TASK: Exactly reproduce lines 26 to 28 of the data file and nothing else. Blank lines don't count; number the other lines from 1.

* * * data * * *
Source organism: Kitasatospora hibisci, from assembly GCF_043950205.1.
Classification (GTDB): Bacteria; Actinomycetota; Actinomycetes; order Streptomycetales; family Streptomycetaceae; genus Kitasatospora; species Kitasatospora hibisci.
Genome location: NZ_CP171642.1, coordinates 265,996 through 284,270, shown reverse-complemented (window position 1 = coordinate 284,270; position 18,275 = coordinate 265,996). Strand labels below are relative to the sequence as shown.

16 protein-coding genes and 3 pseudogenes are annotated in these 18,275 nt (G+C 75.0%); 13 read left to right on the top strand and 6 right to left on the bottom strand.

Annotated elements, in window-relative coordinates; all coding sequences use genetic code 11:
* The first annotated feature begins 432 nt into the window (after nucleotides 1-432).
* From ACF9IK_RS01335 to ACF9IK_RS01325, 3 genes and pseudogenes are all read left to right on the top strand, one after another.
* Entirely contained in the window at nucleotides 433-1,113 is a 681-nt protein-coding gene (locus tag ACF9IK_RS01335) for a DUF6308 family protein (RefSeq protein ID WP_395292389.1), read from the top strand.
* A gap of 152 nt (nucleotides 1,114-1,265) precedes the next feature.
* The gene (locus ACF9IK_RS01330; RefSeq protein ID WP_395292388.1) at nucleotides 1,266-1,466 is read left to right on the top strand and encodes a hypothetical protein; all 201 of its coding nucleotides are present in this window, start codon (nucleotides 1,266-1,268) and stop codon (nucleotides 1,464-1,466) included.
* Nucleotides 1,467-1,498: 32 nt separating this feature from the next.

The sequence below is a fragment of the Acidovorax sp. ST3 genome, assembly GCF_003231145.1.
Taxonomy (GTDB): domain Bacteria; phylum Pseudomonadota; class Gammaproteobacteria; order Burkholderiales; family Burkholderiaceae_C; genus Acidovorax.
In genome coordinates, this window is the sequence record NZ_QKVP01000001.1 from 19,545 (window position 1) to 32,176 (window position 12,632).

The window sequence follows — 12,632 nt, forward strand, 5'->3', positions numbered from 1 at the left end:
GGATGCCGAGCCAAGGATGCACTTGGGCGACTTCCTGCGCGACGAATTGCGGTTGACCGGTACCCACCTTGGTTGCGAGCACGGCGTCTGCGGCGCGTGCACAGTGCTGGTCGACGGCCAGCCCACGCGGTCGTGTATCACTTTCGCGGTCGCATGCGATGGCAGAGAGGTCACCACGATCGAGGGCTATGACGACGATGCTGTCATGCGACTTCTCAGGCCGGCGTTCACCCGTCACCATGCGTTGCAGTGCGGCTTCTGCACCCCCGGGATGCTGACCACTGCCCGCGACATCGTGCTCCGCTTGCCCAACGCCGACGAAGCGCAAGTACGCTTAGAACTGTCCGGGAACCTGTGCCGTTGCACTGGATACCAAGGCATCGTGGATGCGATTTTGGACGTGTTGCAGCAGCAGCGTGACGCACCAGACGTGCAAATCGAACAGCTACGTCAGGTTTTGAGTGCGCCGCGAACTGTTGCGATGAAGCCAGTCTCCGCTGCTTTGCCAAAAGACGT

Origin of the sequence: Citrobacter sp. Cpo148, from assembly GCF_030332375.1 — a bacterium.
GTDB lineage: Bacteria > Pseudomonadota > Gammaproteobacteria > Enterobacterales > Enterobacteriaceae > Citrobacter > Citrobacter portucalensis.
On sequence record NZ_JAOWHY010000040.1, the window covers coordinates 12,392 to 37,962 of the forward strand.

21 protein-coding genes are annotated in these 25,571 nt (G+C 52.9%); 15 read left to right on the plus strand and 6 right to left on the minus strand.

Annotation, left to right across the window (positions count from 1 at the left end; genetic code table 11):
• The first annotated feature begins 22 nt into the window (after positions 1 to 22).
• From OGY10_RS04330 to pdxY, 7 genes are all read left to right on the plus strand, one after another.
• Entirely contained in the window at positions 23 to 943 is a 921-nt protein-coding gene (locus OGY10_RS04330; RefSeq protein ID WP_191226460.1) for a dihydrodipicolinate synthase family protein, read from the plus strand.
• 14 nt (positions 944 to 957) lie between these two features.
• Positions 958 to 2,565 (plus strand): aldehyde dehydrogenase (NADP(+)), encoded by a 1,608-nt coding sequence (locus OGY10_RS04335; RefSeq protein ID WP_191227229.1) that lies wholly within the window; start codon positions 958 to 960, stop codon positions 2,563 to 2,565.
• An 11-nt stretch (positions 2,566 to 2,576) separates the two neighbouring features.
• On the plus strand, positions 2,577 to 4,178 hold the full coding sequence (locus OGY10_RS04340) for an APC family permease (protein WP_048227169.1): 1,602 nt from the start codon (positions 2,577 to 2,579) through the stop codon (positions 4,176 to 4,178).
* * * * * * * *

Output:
• Positions 958 to 2,565 (plus strand): aldehyde dehydrogenase (NADP(+)), encoded by a 1,608-nt coding sequence (locus OGY10_RS04335; RefSeq protein ID WP_191227229.1) that lies wholly within the window; start codon positions 958 to 960, stop codon positions 2,563 to 2,565.
• An 11-nt stretch (positions 2,566 to 2,576) separates the two neighbouring features.
• On the plus strand, positions 2,577 to 4,178 hold the full coding sequence (locus OGY10_RS04340) for an APC family permease (protein WP_048227169.1): 1,602 nt from the start codon (positions 2,577 to 2,579) through the stop codon (positions 4,176 to 4,178).